Q-switches: Passive vs Active?

 

Throughout the last few years I have heard some people (usually sales people) trying to bamboozle potential customers with various nonsense claims. This is to be expected I suppose, but one which does irritate me greatly is the ‘active’ vs ‘passive’ Q-switch debate!!

So, I thought I’d write a wee piece about this topic, just for clarification purposes….

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What is a Q-switch?

First things first – just what is a Q-switch? A Q-switch is just a device which effectively shortens a laser pulse from (usually) milliseconds (10^-3 s) to nanoseconds (10^-9 s). In most standard laser cavities, the laser medium is optically excited by a high intensity flashlamp. The light from this lamp stimulates the active molecules in the laser medium which causes them to become excited – a higher energy state. When they de-excite they emit photons of a particular wavelength (dependent on the laser medium). These bounce around inside the cavity and some escape which is the beam that we use.

When a Q-switch is introduced into this assembly, the laser beam is not allowed to form properly. The Q-switch prevents ‘normal’ operation of the cavity. At some time the Q-switch’s disruptive action is stopped and the laser energy is ‘released’, which results in an output pulsewidth in the nanosecond range.

Only certain lasers can be Q-switched with a useful output energy. For tattoo removal these include the ruby, alexandrite and the Nd:YAG systems.

It is the Q-switching which generates the very short pulses required to induce the photoacoustic (or photomechanical) effects on the surface of tattoo particles. This cannot be done with longer pulsed lasers or IPL units.

 

What does ‘active’ and ‘passive’ mean exactly?

In both cases the Q-switch is designed to prevent the laser beam from being properly generated and leaving the laser cavity until required.

Active Q-switches are typically acousto-optic modulators found in the laser cavity (see diagram above). These devices prevent a proper build-up of coherent laser energy within the cavity while a voltage is applied to the Q-switch (due to large losses caused by diffraction). When the voltage is turned off the Q-switch suddenly becomes transparent to the laser beam and allows it to generate and leave the cavity in a nanosecond timescale. Active Q-switches require high voltages to ensure a high opacity which necessitates the need for larger voltage supplies.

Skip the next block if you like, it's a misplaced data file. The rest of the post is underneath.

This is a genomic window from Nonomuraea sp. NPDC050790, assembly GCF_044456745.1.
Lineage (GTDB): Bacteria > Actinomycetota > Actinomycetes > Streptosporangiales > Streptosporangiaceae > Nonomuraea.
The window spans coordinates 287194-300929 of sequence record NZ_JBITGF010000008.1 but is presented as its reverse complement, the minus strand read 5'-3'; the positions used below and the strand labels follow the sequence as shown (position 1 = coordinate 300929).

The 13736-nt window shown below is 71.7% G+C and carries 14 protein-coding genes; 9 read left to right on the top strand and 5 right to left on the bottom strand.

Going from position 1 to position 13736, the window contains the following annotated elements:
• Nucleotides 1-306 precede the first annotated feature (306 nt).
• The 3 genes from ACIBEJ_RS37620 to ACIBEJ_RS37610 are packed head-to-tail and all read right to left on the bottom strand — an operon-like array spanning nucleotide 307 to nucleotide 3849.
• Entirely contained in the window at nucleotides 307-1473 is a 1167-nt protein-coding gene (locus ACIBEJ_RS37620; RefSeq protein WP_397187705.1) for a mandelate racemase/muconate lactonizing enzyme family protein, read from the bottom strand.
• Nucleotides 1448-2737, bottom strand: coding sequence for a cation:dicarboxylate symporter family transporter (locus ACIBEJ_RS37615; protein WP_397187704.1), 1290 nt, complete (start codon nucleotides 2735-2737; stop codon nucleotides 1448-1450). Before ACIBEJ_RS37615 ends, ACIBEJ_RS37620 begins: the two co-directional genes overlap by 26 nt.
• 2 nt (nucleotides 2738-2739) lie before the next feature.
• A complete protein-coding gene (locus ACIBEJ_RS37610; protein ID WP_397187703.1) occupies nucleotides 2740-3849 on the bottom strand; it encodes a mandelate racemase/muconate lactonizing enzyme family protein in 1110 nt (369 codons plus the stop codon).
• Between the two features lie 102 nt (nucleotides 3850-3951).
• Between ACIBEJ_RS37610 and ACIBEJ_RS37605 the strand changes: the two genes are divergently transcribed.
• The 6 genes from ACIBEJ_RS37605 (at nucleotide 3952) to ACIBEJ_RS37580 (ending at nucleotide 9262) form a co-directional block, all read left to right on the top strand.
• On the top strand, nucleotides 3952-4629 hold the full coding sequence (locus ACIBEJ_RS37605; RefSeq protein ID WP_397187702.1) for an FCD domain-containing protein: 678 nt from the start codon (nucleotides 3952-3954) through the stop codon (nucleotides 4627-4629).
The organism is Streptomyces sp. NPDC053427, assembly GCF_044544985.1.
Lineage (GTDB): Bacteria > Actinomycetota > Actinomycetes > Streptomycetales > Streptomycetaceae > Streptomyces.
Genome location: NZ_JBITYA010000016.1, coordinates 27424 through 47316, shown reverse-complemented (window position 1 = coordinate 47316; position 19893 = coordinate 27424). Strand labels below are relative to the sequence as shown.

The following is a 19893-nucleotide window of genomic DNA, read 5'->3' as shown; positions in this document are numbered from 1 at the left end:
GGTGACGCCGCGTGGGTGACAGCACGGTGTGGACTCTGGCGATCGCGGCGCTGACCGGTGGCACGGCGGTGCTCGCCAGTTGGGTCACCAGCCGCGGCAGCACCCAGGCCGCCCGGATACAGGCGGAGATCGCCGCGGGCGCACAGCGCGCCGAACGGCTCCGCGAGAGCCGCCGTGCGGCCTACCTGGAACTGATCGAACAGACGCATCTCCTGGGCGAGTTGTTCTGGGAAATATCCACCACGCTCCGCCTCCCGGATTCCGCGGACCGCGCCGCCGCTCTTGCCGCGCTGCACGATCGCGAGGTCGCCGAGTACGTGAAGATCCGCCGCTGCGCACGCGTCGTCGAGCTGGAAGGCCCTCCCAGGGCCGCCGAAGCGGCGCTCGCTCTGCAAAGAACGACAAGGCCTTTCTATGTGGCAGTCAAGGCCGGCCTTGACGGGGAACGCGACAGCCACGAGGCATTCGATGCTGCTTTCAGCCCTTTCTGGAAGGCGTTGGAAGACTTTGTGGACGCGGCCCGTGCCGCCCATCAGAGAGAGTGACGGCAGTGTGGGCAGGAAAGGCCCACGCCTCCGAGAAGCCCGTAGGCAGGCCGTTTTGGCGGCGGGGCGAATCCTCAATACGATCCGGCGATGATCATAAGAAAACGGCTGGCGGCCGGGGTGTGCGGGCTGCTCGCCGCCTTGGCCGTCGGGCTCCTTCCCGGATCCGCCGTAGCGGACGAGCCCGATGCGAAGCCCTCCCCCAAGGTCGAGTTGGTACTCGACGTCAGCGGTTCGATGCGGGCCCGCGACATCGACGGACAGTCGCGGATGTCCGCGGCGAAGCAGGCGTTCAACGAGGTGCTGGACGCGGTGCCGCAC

Passive Q-switches can be optical cells filled with a saturable doped crystal (see below) or an organic dye. This material is optically opaque at the laser wavelength until a high laser fluence is incident on it. As the fluence increases the opacity decreases and hence the transmission rate increases. As the fluence peaks the material “saturates” which means that virtually all of the laser energy can pass through unabated.

In many lasers around the 1,000 nm wavelength (including the Nd:YAG laser) the passive Q-switch of choice is made with a chromium:YAG crystal  (Cr^4+:YAG). This device has some advantages over the active Q-switch devices including:

passive Q-switches do not require high voltage supplies;

much simpler designs than active devices;

these units are smaller and lighter;

much lower associated costs;

they can be more reliable and robust with less likelihood of failure.

The main downside with passive Q-switches is that the timing is a function of the material’s absorption properties. It is not triggered as with active Q-switches and, hence, the timing is not as precise. In addition, passive Q-switches are not as efficient as active Q-switches which inevitably results in a lower energy output (due to the residual absorption of the saturated material). However, both active and passive Q-switched lasers can emit more than sufficient energy for laser tattoo removal.

 

What is the difference in terms of treatment application?

In the real world the main difference is that active Q-switched lasers are more expensive than passive lasers. This is simply due to the higher level of technology and bigger high voltage supplies (which cost more…)!

However, in terms of treatment applications there is virtually no difference, certainly none that has been demonstrated clinically to my knowledge. Tattoo removal procedures require very high peak powers to induce the photoacoustic effect on the ink surfaces. This means that the energy must be absorbed by the ink within a very short time – typically nanoseconds. The mainstream, commercially-available QS lasers – ruby, alexandrite, Nd:YAG – vary in pulse duration from around 5 ns to around 75 ns. All of these systems generate photoacoustic reactions in tattoo ink.

All have been clinically demonstrated to remove tattoos, with varying degrees of success which are more dependent on the tattoo ink co0lour and depth.

 

Conclusion

The reality is that it does not matter a hoot whether the laser uses an active or a passive Q-switch. That is merely a bit of technology required to generate sufficient peak powers to achieve the end result. All of the standard QS lasers do this, and have been doing this for many years.

The next time a salesman (or woman) tells you that you should only buy a laser with an active Q-switch, tell them they are talking rubbish!! They’re just trying to sell you a more expensive device!

 

 

 

That’s all for now,

Mike.

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